Simple Solutions

How to Tint Paint Primer Yourself

When painting, it’s a good idea to tint the primer the color of the finished paint to reduce the number of coats needed. While a paint store can add colorant to the primer, you can also tint the primer yourself by adding some of the colored paint to it. Make sure the primer and paint are compatible before mixing the two together.


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  • Vulture Says:
    August 29th, 2018 at 2:11 am

    @George …. Short answer: No
    🙂

    Little longer answer:
    A primer is formulated to bind to the surface of what you are priming/painting, and to be “soft enough” to let the finish paint have the best chance to bind to that primer coat. Never to be used as a top coat,always painted over with at least one coat of finish paint to protect the primer coat from erosion/wear.
    A finish/top coat is not formulated to be a primer, it is formulated to wear down and save what you are painting.

    Long answer:
    Paint is meant to deteriorate, esp. outside paints. The higher the sheen, the better protection you get. It “washes/wears” better, it lasts longer. But, the higher the sheen the more imperfections you will see in the surface you are painting when light shines off it.To fix/patch something, requires priming and the 3 coats to make it look good again and match the rest. Higher sheen paints, as they give up their “lives” for what you painted, will “efflorescence” , which can be unsightly,depending.Say you have an exterior wall w/windows, you paint the wall white in gloss(latex or oil) and you paint the window casing/frame green. As the exterior paint finish gives itself up protecting the walls/window, you will eventually see some green smears on the white walls, the green paint is easy to see over white as the window paint, form exposure to the sun etc, wears down and rain washes the old paint away.
    To do a job that will have a chance to last, you need to do it right. A finish paint is formulated to weather or have certain properties that are different than a dedicated primer. A primer has different ingredients in it that makes it not only adhere to the surface your painting, but the primer is made to have a surface that your finish coat can grip onto. Specific primers are almost self explanatory,ask at a paint store that sells paint as it’s only business. But as I said, they are made to be painted over, primers when dry enough for a finish coat, tend to be matte in finish, and rough so the finish coat can grab a hold onto the primer coat. Multiple finish coats, two being a minimum depending on the surface etc, but three coats of finish paint with light sanding on the primer coat when dry,and a light sanding in between the first and second finish coat, with a damp rag wipe down and a vacuum of the work area between sanding/painting, you will get a good surface that will last and be better off if/when you have to wash the surface(wall,ceiling,windows etc.) or let it wear. The finish paint is made to degrade to save the surface of what you painted. The higher the gloss of finish paint, the more likely you will need a 3rd coat for the painted surface to look good while looking at an angle to the wall with a light source you can hold and move as you look to see if you missed painting anywhere [called a “holiday” in painters terms] as you are finished painting and the surface is wet, so you can see where there might be spots of dry paint showing through compared to where it is wet.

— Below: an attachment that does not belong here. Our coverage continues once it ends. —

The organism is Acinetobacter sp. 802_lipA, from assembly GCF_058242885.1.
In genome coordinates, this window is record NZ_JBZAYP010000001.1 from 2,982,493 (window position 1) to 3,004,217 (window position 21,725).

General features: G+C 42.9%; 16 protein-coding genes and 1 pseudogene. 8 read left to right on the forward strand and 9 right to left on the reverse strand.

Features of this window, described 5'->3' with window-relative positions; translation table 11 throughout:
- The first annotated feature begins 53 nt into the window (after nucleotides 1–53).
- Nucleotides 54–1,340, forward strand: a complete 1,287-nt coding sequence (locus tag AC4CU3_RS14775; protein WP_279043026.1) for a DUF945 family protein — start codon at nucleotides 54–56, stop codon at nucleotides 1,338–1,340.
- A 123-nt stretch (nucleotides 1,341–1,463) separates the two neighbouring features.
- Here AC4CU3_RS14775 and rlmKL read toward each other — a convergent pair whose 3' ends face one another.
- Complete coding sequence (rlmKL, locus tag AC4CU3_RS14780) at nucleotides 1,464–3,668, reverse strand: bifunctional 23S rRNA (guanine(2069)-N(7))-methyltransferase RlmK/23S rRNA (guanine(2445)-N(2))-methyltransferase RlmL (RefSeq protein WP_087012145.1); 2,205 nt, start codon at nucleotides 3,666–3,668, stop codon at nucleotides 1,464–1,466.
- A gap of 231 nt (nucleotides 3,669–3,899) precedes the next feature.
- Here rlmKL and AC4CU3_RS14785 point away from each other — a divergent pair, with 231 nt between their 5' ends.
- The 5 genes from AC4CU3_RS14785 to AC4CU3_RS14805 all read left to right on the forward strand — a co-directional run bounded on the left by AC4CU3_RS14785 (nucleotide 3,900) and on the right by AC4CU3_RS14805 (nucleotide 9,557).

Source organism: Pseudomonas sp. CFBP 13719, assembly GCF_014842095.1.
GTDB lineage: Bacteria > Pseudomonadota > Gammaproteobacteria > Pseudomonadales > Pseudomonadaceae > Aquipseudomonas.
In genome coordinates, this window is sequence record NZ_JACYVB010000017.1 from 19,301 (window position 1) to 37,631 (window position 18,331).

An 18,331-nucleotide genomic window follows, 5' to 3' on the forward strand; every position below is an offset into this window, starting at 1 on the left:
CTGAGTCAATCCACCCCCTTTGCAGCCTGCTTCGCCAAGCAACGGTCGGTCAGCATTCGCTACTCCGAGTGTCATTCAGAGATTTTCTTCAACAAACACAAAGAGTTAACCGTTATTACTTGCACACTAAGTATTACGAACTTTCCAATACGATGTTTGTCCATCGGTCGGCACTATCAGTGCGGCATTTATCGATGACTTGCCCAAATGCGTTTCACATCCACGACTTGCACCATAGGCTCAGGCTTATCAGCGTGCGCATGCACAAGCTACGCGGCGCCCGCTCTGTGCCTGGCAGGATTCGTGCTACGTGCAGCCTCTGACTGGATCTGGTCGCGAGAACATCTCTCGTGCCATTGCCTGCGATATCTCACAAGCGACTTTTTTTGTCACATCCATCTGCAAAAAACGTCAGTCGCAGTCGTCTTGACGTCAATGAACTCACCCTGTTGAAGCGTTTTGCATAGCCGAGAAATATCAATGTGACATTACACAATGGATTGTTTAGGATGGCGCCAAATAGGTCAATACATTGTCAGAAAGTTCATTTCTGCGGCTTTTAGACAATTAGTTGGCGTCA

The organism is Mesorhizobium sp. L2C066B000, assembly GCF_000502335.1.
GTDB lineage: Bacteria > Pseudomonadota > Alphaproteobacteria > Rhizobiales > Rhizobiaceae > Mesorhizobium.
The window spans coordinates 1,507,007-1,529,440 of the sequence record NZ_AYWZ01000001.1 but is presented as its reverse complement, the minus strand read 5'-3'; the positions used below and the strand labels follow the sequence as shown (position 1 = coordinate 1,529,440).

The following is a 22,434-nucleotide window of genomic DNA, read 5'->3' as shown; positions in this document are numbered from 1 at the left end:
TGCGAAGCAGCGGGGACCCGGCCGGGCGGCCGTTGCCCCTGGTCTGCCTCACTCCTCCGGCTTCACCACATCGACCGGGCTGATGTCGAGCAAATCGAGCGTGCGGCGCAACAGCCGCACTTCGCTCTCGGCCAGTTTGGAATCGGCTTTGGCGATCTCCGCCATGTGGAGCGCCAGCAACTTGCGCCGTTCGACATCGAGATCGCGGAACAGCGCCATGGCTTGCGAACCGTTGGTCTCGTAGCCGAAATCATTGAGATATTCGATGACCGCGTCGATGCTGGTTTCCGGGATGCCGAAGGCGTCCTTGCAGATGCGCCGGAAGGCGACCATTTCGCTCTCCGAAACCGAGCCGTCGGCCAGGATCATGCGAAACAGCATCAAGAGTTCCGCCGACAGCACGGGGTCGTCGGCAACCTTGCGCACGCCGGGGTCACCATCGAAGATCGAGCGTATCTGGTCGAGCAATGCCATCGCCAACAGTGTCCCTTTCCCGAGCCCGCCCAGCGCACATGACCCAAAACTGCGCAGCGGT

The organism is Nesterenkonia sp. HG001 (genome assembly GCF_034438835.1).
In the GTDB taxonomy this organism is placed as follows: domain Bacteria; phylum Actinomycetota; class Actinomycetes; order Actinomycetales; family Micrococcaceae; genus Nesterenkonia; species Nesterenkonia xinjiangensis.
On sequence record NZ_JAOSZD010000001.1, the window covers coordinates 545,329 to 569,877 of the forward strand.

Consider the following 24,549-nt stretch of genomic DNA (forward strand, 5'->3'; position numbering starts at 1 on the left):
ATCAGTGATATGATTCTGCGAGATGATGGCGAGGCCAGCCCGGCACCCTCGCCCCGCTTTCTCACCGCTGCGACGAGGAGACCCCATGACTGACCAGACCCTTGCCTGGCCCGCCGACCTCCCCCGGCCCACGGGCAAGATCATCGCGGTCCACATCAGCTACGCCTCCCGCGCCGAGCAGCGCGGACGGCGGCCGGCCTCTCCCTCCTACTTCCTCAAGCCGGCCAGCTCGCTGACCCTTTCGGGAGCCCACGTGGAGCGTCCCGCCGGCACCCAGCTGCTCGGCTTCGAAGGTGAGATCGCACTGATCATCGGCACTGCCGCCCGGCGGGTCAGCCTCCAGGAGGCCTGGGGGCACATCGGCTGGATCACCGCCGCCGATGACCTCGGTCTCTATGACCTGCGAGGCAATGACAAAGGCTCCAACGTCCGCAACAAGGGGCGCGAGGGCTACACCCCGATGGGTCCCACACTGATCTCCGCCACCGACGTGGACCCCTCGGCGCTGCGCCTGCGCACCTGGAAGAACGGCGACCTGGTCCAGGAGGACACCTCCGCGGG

If I remember my color theory, no way to make white….other than to add enough white until it was white again. Which would be silly,costly and a waste. You would have to add the same brand/line/finish of paint,but in white.If you could truly wipe out the colorant when you painted something, not sure. “Whites” are also formulas, not just in…say, “Off white/Pearl white etc.” All whites,even pure whites have colorant formulas. Don’t use paint for what it was not intended for, don’t use primer for finish paint, don’t use finish paint for primer, don’t mix the two and think you have the market cornered on a new product, your product will fail the test of time, quick.



  • Annie Dewart Says:
    July 20th, 2018 at 8:41 am

    Thanks Joe!! A big help!!



  • George Says:
    May 7th, 2018 at 11:45 am

    Is there any way to take a random color interior latex paint and make it white (essentially remove or re-tint it white) ? I have some extra one coat latex paint I want to use as a primer for a project.



  • Vulture Says:
    September 23rd, 2017 at 1:12 am

    Add: